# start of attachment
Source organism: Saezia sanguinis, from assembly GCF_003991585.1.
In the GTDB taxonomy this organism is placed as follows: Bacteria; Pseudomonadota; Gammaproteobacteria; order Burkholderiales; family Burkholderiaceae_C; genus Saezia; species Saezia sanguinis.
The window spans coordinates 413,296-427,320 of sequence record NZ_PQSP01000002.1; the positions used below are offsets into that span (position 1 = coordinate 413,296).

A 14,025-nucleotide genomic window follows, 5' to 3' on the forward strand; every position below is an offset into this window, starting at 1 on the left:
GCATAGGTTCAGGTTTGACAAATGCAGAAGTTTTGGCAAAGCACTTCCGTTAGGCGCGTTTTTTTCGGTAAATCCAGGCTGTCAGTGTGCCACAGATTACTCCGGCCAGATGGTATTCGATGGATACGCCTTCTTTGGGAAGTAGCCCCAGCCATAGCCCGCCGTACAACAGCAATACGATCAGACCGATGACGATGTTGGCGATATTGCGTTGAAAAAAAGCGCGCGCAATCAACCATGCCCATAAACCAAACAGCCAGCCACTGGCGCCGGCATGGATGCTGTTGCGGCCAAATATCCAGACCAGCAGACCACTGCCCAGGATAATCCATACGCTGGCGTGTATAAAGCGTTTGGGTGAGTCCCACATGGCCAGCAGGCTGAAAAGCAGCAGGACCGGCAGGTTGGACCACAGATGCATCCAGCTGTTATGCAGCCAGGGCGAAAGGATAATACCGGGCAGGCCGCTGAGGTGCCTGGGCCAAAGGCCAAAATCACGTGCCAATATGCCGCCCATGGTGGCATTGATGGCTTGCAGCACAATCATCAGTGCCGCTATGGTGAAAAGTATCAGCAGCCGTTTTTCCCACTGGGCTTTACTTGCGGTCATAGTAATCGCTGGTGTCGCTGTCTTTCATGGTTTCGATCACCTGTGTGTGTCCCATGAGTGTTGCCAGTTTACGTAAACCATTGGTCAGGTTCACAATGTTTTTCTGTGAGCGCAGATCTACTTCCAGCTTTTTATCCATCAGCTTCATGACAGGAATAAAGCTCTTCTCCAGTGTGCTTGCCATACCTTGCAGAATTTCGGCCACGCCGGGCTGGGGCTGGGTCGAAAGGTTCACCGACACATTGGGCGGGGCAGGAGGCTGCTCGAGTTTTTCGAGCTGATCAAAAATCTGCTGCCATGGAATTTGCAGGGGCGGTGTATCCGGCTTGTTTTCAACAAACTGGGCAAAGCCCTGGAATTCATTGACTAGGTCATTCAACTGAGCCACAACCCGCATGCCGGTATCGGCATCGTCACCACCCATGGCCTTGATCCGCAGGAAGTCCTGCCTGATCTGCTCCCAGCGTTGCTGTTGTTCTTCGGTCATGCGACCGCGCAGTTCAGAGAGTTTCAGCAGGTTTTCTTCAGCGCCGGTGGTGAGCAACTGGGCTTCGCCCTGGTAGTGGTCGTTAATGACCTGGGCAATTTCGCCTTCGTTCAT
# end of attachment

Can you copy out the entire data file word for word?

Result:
Source organism: Saezia sanguinis, from assembly GCF_003991585.1.
In the GTDB taxonomy this organism is placed as follows: Bacteria; Pseudomonadota; Gammaproteobacteria; order Burkholderiales; family Burkholderiaceae_C; genus Saezia; species Saezia sanguinis.
The window spans coordinates 413,296-427,320 of sequence record NZ_PQSP01000002.1; the positions used below are offsets into that span (position 1 = coordinate 413,296).

A 14,025-nucleotide genomic window follows, 5' to 3' on the forward strand; every position below is an offset into this window, starting at 1 on the left:
GCATAGGTTCAGGTTTGACAAATGCAGAAGTTTTGGCAAAGCACTTCCGTTAGGCGCGTTTTTTTCGGTAAATCCAGGCTGTCAGTGTGCCACAGATTACTCCGGCCAGATGGTATTCGATGGATACGCCTTCTTTGGGAAGTAGCCCCAGCCATAGCCCGCCGTACAACAGCAATACGATCAGACCGATGACGATGTTGGCGATATTGCGTTGAAAAAAAGCGCGCGCAATCAACCATGCCCATAAACCAAACAGCCAGCCACTGGCGCCGGCATGGATGCTGTTGCGGCCAAATATCCAGACCAGCAGACCACTGCCCAGGATAATCCATACGCTGGCGTGTATAAAGCGTTTGGGTGAGTCCCACATGGCCAGCAGGCTGAAAAGCAGCAGGACCGGCAGGTTGGACCACAGATGCATCCAGCTGTTATGCAGCCAGGGCGAAAGGATAATACCGGGCAGGCCGCTGAGGTGCCTGGGCCAAAGGCCAAAATCACGTGCCAATATGCCGCCCATGGTGGCATTGATGGCTTGCAGCACAATCATCAGTGCCGCTATGGTGAAAAGTATCAGCAGCCGTTTTTCCCACTGGGCTTTACTTGCGGTCATAGTAATCGCTGGTGTCGCTGTCTTTCATGGTTTCGATCACCTGTGTGTGTCCCATGAGTGTTGCCAGTTTACGTAAACCATTGGTCAGGTTCACAATGTTTTTCTGTGAGCGCAGATCTACTTCCAGCTTTTTATCCATCAGCTTCATGACAGGAATAAAGCTCTTCTCCAGTGTGCTTGCCATACCTTGCAGAATTTCGGCCACGCCGGGCTGGGGCTGGGTCGAAAGGTTCACCGACACATTGGGCGGGGCAGGAGGCTGCTCGAGTTTTTCGAGCTGATCAAAAATCTGCTGCCATGGAATTTGCAGGGGCGGTGTATCCGGCTTGTTTTCAACAAACTGGGCAAAGCCCTGGAATTCATTGACTAGGTCATTCAACTGAGCCACAACCCGCATGCCGGTATCGGCATCGTCACCACCCATGGCCTTGATCCGCAGGAAGTCCTGCCTGATCTGCTCCCAGCGTTGCTGTTGTTCTTCGGTCATGCGACCGCGCAGTTCAGAGAGTTTCAGCAGGTTTTCTTCAGCGCCGGTGGTGAGCAACTGGGCTTCGCCCTGGTAGTGGTCGTTAATGACCTGGGCAATTTCGCCTTCGTTCAT